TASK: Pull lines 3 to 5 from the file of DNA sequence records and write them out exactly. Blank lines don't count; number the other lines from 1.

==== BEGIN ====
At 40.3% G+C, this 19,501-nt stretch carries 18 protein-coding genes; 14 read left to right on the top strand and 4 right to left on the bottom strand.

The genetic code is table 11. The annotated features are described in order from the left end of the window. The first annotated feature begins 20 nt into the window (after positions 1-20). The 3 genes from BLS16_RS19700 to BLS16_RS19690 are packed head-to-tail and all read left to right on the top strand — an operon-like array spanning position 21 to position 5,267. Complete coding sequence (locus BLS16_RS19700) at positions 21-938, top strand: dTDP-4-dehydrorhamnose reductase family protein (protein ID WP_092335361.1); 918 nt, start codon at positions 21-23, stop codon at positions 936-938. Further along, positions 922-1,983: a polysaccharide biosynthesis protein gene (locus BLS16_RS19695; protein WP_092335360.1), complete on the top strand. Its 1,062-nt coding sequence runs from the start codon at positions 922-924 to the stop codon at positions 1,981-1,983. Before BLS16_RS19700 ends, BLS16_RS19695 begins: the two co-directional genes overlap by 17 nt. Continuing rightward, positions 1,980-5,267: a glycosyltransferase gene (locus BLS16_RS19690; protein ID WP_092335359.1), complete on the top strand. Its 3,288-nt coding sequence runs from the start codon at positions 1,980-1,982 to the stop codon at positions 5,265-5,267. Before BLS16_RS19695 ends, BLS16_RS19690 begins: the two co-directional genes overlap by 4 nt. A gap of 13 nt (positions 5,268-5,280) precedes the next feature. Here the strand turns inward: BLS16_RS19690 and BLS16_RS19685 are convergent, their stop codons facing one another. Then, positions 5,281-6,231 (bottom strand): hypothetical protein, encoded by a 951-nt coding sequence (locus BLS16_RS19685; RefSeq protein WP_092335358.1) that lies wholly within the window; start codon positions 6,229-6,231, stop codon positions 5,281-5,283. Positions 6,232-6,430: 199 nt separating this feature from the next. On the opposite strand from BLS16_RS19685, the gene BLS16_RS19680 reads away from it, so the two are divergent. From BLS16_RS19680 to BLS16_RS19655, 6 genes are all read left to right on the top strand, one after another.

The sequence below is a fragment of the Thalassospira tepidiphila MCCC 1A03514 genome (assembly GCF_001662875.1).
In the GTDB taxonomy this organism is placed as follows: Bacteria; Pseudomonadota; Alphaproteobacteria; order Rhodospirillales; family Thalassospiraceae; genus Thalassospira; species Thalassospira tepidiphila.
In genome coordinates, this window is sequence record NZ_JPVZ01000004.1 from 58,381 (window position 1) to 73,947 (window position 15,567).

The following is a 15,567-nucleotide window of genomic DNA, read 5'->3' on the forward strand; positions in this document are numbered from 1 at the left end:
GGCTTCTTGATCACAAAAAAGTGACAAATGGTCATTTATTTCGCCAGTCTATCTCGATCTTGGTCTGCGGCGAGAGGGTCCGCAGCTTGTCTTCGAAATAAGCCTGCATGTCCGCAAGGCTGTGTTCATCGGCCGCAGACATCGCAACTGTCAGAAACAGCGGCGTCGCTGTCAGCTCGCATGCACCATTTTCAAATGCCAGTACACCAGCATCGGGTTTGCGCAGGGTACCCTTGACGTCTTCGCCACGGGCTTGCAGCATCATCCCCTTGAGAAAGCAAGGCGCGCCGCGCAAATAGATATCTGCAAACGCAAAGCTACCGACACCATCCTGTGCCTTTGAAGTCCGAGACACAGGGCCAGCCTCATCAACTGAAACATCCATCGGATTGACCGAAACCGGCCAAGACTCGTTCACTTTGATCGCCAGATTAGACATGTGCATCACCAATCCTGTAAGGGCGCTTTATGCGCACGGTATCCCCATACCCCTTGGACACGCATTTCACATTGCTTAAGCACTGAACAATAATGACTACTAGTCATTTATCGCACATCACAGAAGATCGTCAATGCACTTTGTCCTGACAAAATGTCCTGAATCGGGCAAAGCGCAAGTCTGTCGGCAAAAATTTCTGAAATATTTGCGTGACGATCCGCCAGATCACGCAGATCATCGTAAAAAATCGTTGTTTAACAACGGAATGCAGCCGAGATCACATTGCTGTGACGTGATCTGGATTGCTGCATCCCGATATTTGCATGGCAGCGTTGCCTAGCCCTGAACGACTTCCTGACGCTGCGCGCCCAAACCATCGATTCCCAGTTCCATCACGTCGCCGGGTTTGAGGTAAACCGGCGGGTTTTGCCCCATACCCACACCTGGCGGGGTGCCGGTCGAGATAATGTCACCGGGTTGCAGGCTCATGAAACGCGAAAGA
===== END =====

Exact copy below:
The sequence below is a fragment of the Thalassospira tepidiphila MCCC 1A03514 genome (assembly GCF_001662875.1).
In the GTDB taxonomy this organism is placed as follows: Bacteria; Pseudomonadota; Alphaproteobacteria; order Rhodospirillales; family Thalassospiraceae; genus Thalassospira; species Thalassospira tepidiphila.
In genome coordinates, this window is sequence record NZ_JPVZ01000004.1 from 58,381 (window position 1) to 73,947 (window position 15,567).